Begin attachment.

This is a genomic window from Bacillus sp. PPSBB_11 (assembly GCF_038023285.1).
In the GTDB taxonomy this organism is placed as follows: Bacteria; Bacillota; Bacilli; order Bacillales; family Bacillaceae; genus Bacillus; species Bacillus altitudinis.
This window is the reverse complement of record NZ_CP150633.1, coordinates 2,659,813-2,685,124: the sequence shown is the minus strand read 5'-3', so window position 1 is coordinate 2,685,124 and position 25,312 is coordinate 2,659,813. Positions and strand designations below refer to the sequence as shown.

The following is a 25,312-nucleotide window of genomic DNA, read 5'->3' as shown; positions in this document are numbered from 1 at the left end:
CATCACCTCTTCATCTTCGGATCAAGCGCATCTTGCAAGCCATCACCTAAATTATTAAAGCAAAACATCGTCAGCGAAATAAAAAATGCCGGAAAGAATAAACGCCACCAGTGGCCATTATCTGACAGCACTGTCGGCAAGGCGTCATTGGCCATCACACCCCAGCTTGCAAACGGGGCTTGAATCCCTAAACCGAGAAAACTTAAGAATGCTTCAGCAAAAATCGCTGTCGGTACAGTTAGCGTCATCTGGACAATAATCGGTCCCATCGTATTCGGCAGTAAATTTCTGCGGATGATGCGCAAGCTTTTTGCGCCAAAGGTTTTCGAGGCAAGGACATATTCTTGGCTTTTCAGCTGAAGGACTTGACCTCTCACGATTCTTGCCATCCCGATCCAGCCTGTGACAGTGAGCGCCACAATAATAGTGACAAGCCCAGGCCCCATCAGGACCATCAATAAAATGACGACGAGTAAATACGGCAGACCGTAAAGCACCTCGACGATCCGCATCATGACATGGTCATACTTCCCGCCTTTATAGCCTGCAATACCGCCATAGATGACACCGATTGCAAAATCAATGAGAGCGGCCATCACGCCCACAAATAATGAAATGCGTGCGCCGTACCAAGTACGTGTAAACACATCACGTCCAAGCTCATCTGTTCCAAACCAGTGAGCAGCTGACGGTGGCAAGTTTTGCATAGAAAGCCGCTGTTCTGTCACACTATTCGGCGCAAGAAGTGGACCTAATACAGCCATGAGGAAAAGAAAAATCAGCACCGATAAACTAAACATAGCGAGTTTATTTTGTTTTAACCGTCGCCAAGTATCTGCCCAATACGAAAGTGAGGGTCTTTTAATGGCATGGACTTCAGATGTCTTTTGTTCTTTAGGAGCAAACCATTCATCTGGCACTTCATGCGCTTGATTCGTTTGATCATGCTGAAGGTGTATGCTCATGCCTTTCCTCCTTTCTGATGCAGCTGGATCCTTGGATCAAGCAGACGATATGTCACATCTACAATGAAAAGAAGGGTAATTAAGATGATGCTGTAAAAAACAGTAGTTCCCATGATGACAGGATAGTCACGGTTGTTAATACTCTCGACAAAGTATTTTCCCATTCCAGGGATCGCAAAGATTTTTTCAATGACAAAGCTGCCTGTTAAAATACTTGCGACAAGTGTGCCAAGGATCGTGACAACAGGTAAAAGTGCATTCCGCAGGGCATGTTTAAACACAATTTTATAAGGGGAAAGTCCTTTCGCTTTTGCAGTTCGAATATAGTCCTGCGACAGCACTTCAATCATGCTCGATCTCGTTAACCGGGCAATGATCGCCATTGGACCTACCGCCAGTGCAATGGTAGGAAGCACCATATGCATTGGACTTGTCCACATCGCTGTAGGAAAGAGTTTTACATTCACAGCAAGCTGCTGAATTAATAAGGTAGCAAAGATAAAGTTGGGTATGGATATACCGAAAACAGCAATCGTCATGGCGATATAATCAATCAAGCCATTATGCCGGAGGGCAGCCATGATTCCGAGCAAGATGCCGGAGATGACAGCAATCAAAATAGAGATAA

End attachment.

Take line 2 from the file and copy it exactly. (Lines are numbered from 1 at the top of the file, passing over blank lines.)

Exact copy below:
In the GTDB taxonomy this organism is placed as follows: Bacteria; Bacillota; Bacilli; order Bacillales; family Bacillaceae; genus Bacillus; species Bacillus altitudinis.